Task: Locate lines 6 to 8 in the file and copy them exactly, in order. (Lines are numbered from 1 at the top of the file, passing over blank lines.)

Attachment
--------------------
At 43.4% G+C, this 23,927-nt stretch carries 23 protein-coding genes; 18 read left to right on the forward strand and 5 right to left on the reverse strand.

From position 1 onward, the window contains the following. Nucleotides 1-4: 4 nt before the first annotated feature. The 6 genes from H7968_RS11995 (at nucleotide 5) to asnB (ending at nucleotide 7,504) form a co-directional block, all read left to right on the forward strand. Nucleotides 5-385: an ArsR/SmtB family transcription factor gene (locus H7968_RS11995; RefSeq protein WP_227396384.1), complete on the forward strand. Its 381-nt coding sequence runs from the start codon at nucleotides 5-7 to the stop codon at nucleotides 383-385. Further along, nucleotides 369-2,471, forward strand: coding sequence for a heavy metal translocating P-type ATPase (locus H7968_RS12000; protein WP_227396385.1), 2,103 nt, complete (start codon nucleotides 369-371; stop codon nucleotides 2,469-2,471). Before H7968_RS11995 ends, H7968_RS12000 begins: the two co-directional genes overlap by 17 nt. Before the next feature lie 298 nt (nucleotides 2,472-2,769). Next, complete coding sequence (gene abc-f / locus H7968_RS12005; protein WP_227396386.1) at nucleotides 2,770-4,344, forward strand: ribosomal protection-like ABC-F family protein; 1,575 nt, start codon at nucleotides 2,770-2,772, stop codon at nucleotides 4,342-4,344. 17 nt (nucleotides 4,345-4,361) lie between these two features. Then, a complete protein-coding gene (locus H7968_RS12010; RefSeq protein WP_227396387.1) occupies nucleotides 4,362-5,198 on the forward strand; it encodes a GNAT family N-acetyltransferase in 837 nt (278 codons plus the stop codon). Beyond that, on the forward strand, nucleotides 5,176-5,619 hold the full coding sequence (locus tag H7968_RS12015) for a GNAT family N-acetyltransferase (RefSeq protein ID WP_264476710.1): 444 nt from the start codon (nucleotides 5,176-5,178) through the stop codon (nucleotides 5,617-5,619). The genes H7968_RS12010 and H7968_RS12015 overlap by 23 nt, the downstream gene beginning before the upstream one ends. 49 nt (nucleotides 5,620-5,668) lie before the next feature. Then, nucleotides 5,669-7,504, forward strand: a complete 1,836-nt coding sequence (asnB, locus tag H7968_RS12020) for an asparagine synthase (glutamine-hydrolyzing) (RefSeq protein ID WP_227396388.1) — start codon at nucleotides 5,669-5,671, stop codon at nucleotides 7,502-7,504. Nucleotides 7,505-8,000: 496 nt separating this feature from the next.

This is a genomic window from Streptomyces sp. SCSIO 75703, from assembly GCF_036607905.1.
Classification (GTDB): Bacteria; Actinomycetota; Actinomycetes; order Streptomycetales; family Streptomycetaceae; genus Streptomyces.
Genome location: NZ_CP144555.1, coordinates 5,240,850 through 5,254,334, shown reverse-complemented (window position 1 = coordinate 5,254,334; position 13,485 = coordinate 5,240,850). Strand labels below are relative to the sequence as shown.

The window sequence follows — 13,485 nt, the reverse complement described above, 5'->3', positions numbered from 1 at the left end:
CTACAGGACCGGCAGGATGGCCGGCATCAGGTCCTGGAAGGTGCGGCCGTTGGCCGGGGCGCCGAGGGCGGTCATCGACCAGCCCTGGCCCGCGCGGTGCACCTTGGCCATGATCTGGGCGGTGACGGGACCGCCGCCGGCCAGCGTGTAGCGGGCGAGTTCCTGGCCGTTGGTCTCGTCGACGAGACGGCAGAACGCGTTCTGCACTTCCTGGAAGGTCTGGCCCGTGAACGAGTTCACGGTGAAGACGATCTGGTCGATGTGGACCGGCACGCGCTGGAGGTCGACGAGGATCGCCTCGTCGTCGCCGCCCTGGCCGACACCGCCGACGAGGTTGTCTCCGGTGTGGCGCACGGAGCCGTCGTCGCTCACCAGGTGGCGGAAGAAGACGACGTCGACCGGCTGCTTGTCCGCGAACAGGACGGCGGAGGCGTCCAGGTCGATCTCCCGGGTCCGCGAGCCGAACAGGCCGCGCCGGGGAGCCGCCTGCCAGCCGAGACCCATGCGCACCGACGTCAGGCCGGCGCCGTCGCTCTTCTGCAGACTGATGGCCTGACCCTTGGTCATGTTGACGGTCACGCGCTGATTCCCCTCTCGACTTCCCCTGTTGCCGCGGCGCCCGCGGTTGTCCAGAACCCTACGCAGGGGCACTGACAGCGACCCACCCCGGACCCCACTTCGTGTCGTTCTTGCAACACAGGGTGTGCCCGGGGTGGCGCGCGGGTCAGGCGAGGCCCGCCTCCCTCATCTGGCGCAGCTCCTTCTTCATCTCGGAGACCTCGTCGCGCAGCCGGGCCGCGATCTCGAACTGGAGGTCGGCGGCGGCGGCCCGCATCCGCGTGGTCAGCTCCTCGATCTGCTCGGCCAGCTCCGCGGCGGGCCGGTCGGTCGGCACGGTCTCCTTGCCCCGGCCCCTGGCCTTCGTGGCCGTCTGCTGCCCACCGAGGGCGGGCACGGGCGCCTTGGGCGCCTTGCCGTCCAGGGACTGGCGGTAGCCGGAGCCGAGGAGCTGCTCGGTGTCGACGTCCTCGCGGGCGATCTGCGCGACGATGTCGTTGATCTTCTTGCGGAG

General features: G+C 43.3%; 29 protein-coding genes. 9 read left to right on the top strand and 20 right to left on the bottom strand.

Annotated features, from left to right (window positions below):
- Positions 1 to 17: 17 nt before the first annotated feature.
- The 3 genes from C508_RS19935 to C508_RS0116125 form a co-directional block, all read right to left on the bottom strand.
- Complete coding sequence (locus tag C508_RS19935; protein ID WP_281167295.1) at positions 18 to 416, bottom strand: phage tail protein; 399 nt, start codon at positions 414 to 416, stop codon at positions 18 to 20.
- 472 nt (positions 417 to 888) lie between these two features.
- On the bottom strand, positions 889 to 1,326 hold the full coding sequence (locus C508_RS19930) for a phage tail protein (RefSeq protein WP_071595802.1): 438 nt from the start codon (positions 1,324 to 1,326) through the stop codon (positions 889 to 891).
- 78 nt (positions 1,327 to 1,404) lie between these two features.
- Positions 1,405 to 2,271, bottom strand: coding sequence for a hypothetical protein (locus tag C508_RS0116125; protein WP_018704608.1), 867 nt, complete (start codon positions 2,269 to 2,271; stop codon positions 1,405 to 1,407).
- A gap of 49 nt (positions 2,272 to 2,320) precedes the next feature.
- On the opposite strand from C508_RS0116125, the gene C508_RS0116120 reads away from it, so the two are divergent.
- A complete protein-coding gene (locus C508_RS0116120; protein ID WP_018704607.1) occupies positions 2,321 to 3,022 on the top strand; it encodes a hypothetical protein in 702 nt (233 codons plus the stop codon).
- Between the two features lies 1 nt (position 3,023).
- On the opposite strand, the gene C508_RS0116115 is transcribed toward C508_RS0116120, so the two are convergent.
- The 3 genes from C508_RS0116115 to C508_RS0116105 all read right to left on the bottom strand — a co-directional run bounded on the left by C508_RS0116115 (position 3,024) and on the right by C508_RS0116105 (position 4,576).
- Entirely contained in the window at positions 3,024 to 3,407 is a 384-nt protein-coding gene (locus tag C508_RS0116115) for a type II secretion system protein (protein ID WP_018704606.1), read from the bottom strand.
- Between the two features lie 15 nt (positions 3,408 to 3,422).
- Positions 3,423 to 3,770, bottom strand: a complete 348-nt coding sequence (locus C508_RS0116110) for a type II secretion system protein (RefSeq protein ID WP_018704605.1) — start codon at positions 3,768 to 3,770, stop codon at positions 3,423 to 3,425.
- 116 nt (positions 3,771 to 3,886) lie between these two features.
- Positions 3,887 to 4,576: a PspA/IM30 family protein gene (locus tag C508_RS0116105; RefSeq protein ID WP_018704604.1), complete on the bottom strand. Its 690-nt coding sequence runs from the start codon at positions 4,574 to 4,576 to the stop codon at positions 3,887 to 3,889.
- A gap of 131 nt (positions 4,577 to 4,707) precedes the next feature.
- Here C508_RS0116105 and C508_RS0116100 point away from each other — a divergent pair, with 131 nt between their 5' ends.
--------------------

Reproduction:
The window sequence follows — 13,485 nt, the reverse complement described above, 5'->3', positions numbered from 1 at the left end:
CTACAGGACCGGCAGGATGGCCGGCATCAGGTCCTGGAAGGTGCGGCCGTTGGCCGGGGCGCCGAGGGCGGTCATCGACCAGCCCTGGCCCGCGCGGTGCACCTTGGCCATGATCTGGGCGGTGACGGGACCGCCGCCGGCCAGCGTGTAGCGGGCGAGTTCCTGGCCGTTGGTCTCGTCGACGAGACGGCAGAACGCGTTCTGCACTTCCTGGAAGGTCTGGCCCGTGAACGAGTTCACGGTGAAGACGATCTGGTCGATGTGGACCGGCACGCGCTGGAGGTCGACGAGGATCGCCTCGTCGTCGCCGCCCTGGCCGACACCGCCGACGAGGTTGTCTCCGGTGTGGCGCACGGAGCCGTCGTCGCTCACCAGGTGGCGGAAGAAGACGACGTCGACCGGCTGCTTGTCCGCGAACAGGACGGCGGAGGCGTCCAGGTCGATCTCCCGGGTCCGCGAGCCGAACAGGCCGCGCCGGGGAGCCGCCTGCCAGCCGAGACCCATGCGCACCGACGTCAGGCCGGCGCCGTCGCTCTTCTGCAGACTGATGGCCTGACCCTTGGTCATGTTGACGGTCACGCGCTGATTCCCCTCTCGACTTCCCCTGTTGCCGCGGCGCCCGCGGTTGTCCAGAACCCTACGCAGGGGCACTGACAGCGACCCACCCCGGACCCCACTTCGTGTCGTTCTTGCAACACAGGGTGTGCCCGGGGTGGCGCGCGGGTCAGGCGAGGCCCGCCTCCCTCATCTGGCGCAGCTCCTTCTTCATCTCGGAGACCTCGTCGCGCAGCCGGGCCGCGATCTCGAACTGGAGGTCGGCGGCGGCGGCCCGCATCCGCGTGGTCAGCTCCTCGATCTGCTCGGCCAGCTCCGCGGCGGGCCGGTCGGTCGGCACGGTCTCCTTGCCCCGGCCCCTGGCCTTCGTGGCCGTCTGCTGCCCACCGAGGGCGGGCACGGGCGCCTTGGGCGCCTTGCCGTCCAGGGACTGGCGGTAGCCGGAGCCGAGGAGCTGCTCGGTGTCGACGTCCTCGCGGGCGATCTGCGCGACGATGTCGTTGATCTTCTTGCGGAG

General features: G+C 43.3%; 29 protein-coding genes. 9 read left to right on the top strand and 20 right to left on the bottom strand.